Sunday 27 November 2022

Finding the Argo, Medea and Alcestis: Adventures in Thessaly


I’ve just ticked off a crucial item on my bucket list by touring Thessaly, and identifying key places in Greek mythology. I’m in a break between surgery for breast cancer and radiotherapy and am determined to enjoy myself. The horrid little tumour was detected very early and the prognosis is excellent. But I spoke too soon two blogs ago about things looking massively up after a couple of wilderness years.


After speaking at an august conference run by the Academy of Athens I set off with fellow Argonauts, brother and sister Leonidas and Sofia of the Papadopoulos family. But only after seeing Leonidas’ beautiful new play Pass-Port at the aptly named Argo theatre in Athens. Based on the PhD thesis he wrote under my supervision, it explores the place that tragic sea crossings have always played in Greek life.

 First stop was Mount Pelion, home of the timber that made the Argo, where I met its most famous resident, Cheiron the Centaur. Then I explored the Mycenaean Palace at ancient Iolkos near Volos, a substantial building complex in which Medea persuaded the daughters of Bad King Pelias to boil him to death. The most influential version of this story was told in

Euripides’ tragedy
Daughters of Pelias, of which only fragments and vase images illustrating it remain. 

 The details of this amazing site, and the finds from it like this toy horses and chariot, will feature in my forthcoming book Medea: A Life in Five Acts with Yale University Press. 

Today we found a replica Argo in Volos harbour, a statue of the Argo competing with Santa’s sleigh on the ring-road, and the Mycenaean harbour at Pefkakia from which the Argo first set sail. A magical experience on the lovely coast directly beneath Pelion’s wooded heights.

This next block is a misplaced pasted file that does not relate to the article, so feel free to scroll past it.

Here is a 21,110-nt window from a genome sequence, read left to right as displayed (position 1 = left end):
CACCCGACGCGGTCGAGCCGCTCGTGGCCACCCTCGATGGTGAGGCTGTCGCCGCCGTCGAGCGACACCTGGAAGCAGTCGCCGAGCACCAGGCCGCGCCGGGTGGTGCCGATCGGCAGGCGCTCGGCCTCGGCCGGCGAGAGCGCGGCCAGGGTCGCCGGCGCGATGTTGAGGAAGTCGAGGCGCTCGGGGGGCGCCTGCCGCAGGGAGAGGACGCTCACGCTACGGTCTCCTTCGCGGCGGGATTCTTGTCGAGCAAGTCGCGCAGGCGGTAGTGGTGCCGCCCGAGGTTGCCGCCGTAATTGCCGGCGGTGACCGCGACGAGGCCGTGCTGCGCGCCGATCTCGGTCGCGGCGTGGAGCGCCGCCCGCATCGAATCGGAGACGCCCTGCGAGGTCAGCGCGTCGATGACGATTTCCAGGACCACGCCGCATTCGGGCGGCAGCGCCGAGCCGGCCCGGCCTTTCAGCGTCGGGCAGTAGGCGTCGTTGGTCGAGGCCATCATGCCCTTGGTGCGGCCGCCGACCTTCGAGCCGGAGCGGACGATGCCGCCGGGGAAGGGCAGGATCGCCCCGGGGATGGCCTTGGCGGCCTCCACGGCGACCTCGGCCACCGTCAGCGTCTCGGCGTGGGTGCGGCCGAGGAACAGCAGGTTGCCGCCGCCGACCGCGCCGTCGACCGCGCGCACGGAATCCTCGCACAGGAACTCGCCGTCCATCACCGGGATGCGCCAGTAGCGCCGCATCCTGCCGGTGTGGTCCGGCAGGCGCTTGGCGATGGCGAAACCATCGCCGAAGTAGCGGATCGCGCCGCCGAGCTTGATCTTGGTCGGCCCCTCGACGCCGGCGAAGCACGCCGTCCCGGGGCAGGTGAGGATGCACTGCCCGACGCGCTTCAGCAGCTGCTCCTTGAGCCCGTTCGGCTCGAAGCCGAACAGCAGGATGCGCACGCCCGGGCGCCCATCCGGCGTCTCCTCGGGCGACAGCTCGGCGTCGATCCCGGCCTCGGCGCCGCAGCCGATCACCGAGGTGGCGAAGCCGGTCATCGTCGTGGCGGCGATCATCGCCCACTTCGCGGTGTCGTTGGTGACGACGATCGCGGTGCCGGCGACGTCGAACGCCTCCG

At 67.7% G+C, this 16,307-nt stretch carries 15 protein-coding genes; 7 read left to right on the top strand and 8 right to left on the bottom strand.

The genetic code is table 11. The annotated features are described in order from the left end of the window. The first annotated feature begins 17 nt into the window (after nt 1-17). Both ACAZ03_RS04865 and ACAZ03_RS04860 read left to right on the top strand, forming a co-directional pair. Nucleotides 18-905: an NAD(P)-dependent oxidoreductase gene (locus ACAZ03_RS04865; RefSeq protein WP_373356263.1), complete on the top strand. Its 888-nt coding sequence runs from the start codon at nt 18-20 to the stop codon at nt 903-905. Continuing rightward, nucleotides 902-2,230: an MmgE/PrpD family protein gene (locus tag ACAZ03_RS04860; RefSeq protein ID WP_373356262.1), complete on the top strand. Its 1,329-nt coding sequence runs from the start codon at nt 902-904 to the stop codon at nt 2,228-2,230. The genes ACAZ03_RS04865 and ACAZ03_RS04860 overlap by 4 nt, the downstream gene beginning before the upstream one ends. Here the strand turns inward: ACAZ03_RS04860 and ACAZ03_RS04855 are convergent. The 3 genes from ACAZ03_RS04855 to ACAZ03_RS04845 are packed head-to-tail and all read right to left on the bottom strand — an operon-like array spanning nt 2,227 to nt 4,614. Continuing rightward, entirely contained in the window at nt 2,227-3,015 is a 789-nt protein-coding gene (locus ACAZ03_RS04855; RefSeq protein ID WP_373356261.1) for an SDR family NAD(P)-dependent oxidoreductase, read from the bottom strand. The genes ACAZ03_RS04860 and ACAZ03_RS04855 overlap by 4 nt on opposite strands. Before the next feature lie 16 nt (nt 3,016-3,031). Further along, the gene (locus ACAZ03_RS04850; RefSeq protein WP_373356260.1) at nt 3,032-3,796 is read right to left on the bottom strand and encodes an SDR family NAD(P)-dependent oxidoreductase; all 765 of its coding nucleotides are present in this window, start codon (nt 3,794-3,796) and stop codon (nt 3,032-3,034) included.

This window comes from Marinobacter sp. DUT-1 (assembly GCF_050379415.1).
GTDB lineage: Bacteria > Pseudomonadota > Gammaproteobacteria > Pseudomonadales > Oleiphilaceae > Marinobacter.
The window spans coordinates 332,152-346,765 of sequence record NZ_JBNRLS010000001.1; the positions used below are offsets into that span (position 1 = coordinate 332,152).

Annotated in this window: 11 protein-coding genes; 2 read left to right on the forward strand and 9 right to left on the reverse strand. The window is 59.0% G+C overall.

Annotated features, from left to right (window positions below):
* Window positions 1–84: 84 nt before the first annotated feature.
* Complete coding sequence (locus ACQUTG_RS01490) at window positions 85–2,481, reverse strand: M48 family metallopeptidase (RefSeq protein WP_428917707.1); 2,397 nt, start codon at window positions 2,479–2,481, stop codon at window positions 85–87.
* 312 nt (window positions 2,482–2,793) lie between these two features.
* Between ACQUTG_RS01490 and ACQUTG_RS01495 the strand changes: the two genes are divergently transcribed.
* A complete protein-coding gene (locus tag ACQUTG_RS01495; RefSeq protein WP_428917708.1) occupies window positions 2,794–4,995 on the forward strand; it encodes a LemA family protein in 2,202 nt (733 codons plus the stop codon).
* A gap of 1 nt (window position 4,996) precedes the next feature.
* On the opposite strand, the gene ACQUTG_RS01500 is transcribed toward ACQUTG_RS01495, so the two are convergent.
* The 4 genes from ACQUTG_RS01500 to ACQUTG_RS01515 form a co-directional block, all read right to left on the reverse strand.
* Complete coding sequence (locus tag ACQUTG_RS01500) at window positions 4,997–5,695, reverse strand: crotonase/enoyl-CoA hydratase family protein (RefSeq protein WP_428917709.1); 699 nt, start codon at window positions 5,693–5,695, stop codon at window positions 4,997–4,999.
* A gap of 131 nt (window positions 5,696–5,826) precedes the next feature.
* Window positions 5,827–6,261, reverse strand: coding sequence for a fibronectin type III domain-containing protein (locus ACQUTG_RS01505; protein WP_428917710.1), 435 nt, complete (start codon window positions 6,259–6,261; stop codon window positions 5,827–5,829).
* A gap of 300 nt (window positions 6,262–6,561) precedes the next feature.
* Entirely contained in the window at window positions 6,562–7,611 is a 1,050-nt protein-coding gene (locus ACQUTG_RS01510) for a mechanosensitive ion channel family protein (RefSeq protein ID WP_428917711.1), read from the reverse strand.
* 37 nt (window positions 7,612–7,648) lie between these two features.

Today we ventured inland to the Mycenaean archaeological sites at nearby ancient Pherae, where one of Pelias’ daughters, Alcestis, married the local king, Admetus. Another tragedy by Euripides, his Alcestis, enacts how she gave up her life in the place of Admetus, died with her little children at her side, and then miraculously returned from the dead. 

Heracles wrestled with Thanatos and retrieved her. We even found a Mycenaean tomb outside which that wrestling match could have taken place.


Nothing pleases me more than adventures which trace the geophysical reality which provided the contexts for ancient literature. I returned to Blighted Blighty tomorrow fully energized to face whatever the NHS is about to throw at me. Not only have you not got rid of me yet, but you ain’t SEEN nothing yet. I promise.

1 comment:

  1. Dear Edith, so sorry to hear you're not completely well and that you are still facing ongoing treatment, but wonderful you are having literary adventures with friends. All best wishes for full health being restored to you soon, and don't doubt there's much in store and more you will continue to 'selve' like Hopkin's kingfisher, and giving to your communities.